Notably, EPA has not initiated a rulemaking proceeding, but rather describes this as an informal adjudication. The Agency also states that for waiver decisions, “EPA traditionally publishes a notice of opportunity for public hearing and comment and then, after the comment period has closed, publishes a notice of its decision in the Federal Register. EPA believes it is appropriate to use the same procedures for reconsidering SAFE 1.”
A virtual public hearing will take place on June 2, 2021, and EPA will accept comments until July 6, 2021.
In announcing the reconsideration of SAFE 1, EPA Administrator Michael Regan stated, “Today, we are delivering on President Biden’s clear direction to tackle the climate crisis by taking a major step forward to restore state leadership and advance EPA’s greenhouse gas pollution reduction goals.” Final agency actions resulting from these reconsiderations are still months away, but EPA’s and NHTSA’s announcements signal the agencies’ continuing focus on GHG emissions and revisiting regulations issued by the previous administration. As executive branch agencies continue to carry out the directives in President Biden’s Executive Orders related to climate change, the landscape for regulated industries will remain in flux.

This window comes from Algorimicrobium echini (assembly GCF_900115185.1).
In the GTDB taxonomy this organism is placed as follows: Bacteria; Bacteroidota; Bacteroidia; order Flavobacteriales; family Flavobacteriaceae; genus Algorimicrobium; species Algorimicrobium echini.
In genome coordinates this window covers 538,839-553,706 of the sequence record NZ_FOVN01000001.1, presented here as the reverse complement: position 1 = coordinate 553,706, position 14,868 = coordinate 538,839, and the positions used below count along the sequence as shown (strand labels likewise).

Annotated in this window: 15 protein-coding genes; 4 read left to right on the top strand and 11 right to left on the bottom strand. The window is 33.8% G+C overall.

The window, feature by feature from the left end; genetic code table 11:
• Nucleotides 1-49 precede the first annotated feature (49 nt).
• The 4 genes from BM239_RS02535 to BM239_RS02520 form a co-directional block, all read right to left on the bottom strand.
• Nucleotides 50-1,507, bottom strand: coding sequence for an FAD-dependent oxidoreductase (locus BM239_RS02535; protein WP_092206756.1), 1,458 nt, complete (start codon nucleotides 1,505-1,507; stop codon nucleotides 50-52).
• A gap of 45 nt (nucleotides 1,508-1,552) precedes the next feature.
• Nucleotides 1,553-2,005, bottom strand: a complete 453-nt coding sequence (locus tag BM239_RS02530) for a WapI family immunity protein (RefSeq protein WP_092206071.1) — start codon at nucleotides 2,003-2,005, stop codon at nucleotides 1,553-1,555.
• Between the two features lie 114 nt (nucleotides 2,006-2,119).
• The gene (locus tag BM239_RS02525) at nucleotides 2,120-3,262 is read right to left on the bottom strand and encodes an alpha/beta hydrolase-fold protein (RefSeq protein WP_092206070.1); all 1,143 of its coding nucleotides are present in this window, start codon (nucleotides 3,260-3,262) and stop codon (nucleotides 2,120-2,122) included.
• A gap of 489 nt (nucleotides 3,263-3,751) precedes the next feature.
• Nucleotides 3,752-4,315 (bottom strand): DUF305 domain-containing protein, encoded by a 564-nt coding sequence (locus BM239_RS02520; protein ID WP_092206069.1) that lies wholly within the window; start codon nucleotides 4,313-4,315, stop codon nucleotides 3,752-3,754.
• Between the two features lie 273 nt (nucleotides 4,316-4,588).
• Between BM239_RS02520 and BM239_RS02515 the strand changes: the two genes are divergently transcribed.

Exec. Order No. 13990, 86 Fed. Reg. 7037, 7041 (Jan. 25, 2021) (issued Jan. 20, 2021).
 84 Fed. Reg. 51310 (Sept. 27, 2019). The SAFE 1 Rule was challenged in a series of consolidated cases before the U.S. Court of Appeals for the D.C. Circuit, where Gibson Dunn represented a coalition of automotive industry members as Intervenors in support of the rule. See Union of Concerned Scientists v. NHTSA, No. 19-1230 (D.C. Cir.). That matter has been held in abeyance at the request of the United States pending further review of the SAFE 1 rulemaking by EPA and NHTSA.